Wednesday, October 8, 2014

Peoria Riverfront Museum to Screen "The Great Confusion: The 1913 Armory Show"

217 Films just added a new screening date for "The Great Confusion:  The 1913 Armory Show." This film will screen on December 13 at 5:00pm at the Peoria Riverfront Museum in Peoria, Illinois.  Director Michael Maglaras will be in attendance to introduce the film.  

The next chance to see this film is October 26 in Falmouth, Virginia at Gari Melchers Home & Studio at Belmont.  Executive Producer Terri Templeton will introduce this screening.

For a full list of screening dates, times and locations, follow this link.  

This film has been showing to standing room only audiences since it premiered in September 2013.  A recent review in The Dartmouth said of “The Great Confusion” that “Michael Maglaras...brought the drama of the original show back to life.”

To purchase the DVD, follow this link.  

Wednesday, October 1, 2014

Modernism and the American Idiom: A Conversation with Film-maker, Michael Maglaras

A Fine Arts Magazine: Passionate for Fine Art, Architecture & Design

Modernism and the American Idiom: A Conversation with Film-maker, Michael Maglaras
September 29, 2014 

Seymour Fogel (1911 – 1984), The Wealth of the Nation, 1938. 
Mural. Social Security Building, Washington, DC (installed 1942).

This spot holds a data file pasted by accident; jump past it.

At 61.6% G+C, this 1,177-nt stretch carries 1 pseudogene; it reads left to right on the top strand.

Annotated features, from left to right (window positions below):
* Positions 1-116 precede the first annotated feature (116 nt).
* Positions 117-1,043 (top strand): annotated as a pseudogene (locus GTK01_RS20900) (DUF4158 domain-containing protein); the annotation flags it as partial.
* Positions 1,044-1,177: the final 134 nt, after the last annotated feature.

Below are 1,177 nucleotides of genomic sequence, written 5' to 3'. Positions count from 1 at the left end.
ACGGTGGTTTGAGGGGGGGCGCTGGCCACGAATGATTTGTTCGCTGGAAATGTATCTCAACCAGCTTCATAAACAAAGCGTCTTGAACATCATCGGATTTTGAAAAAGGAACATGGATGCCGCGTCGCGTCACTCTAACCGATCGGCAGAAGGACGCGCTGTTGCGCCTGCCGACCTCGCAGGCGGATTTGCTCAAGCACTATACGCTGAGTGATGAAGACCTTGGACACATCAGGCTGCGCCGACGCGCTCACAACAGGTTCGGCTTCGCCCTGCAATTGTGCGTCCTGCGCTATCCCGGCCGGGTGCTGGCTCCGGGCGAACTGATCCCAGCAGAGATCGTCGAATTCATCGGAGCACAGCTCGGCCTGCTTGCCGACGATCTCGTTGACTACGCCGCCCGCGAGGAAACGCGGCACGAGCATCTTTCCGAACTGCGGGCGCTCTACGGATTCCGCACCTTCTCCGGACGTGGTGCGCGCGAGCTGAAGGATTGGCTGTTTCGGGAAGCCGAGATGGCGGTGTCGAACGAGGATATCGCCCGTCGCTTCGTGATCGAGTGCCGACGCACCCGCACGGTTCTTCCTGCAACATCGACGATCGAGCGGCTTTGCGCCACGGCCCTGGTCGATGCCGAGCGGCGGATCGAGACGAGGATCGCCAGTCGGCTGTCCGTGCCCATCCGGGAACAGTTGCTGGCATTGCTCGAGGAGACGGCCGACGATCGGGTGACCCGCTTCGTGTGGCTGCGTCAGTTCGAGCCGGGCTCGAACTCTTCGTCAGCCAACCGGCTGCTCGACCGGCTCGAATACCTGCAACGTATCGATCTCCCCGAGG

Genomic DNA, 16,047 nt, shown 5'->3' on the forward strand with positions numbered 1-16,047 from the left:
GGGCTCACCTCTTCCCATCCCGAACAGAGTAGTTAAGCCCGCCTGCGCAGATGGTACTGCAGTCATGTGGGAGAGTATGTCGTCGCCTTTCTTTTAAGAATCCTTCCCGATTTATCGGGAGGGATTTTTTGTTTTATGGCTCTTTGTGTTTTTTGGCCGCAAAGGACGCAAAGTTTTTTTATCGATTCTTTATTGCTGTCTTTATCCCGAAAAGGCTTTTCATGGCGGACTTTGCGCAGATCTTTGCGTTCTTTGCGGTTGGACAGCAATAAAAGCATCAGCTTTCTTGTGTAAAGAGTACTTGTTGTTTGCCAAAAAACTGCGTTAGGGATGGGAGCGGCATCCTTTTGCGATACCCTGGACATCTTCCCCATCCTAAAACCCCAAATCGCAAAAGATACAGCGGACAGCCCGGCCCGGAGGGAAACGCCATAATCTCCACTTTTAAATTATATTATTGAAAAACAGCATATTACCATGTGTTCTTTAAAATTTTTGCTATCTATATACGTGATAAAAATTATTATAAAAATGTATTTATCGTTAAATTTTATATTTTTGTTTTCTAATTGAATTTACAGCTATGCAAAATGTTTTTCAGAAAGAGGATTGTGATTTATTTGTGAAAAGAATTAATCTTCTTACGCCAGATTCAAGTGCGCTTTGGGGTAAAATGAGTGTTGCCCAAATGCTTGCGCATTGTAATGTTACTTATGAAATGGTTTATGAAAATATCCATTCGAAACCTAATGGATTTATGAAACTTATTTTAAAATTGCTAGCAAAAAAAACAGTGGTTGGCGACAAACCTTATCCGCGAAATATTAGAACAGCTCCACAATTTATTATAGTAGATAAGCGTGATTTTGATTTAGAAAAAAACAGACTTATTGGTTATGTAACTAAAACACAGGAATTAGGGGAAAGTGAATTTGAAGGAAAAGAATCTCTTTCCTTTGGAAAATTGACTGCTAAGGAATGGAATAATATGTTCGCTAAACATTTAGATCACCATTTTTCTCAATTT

...I sought out a conversation with Michael Maglaras, documentary film maker, who, along with his wife, Terri Templeton, have produced a number of “essays in film” under the banner, 217 Films. Maglaras and Templeton have taken an interest in these vital, yet tumultuous years of the early 20th century, with particular focus on American artists from the early modern period. He points out that, “Early American Modernism comes as an antithesis of what you’d expect. We were at the height of social, economic and imperialist growth. We were swaggering across the world stage at that time. Right in the middle of that expansionistic period in our history comes a group of artists engaged in what I would call a period of superb self-examination. Just as we were gaining an understanding of who we were as a nation, a handful of painters, musicians and writers ‘whack’ us with a new truth!”